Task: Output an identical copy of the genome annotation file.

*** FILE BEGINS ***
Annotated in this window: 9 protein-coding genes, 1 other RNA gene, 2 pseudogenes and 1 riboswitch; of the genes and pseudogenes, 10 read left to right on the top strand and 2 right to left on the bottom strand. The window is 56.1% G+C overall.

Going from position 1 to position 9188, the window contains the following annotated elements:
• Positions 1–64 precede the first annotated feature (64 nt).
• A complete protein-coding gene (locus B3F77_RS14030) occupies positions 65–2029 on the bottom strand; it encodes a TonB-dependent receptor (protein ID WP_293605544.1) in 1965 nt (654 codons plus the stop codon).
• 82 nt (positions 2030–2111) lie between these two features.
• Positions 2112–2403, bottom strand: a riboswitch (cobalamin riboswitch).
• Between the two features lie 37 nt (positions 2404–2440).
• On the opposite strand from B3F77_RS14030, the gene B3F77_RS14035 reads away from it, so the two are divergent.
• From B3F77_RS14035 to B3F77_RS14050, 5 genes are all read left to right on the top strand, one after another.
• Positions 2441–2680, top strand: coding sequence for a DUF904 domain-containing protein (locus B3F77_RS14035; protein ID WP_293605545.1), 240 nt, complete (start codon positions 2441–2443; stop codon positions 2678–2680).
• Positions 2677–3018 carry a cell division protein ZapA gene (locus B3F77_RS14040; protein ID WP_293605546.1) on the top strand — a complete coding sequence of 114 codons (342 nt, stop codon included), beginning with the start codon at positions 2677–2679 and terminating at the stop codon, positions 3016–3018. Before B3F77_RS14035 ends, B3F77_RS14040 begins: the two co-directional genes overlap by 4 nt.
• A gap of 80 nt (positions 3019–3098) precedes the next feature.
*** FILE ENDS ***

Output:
Annotated in this window: 9 protein-coding genes, 1 other RNA gene, 2 pseudogenes and 1 riboswitch; of the genes and pseudogenes, 10 read left to right on the top strand and 2 right to left on the bottom strand. The window is 56.1% G+C overall.

Going from position 1 to position 9188, the window contains the following annotated elements:
• Positions 1–64 precede the first annotated feature (64 nt).
• A complete protein-coding gene (locus B3F77_RS14030) occupies positions 65–2029 on the bottom strand; it encodes a TonB-dependent receptor (protein ID WP_293605544.1) in 1965 nt (654 codons plus the stop codon).
• 82 nt (positions 2030–2111) lie between these two features.
• Positions 2112–2403, bottom strand: a riboswitch (cobalamin riboswitch).
• Between the two features lie 37 nt (positions 2404–2440).
• On the opposite strand from B3F77_RS14030, the gene B3F77_RS14035 reads away from it, so the two are divergent.
• From B3F77_RS14035 to B3F77_RS14050, 5 genes are all read left to right on the top strand, one after another.
• Positions 2441–2680, top strand: coding sequence for a DUF904 domain-containing protein (locus B3F77_RS14035; protein ID WP_293605545.1), 240 nt, complete (start codon positions 2441–2443; stop codon positions 2678–2680).
• Positions 2677–3018 carry a cell division protein ZapA gene (locus B3F77_RS14040; protein ID WP_293605546.1) on the top strand — a complete coding sequence of 114 codons (342 nt, stop codon included), beginning with the start codon at positions 2677–2679 and terminating at the stop codon, positions 3016–3018. Before B3F77_RS14035 ends, B3F77_RS14040 begins: the two co-directional genes overlap by 4 nt.
• A gap of 80 nt (positions 3019–3098) precedes the next feature.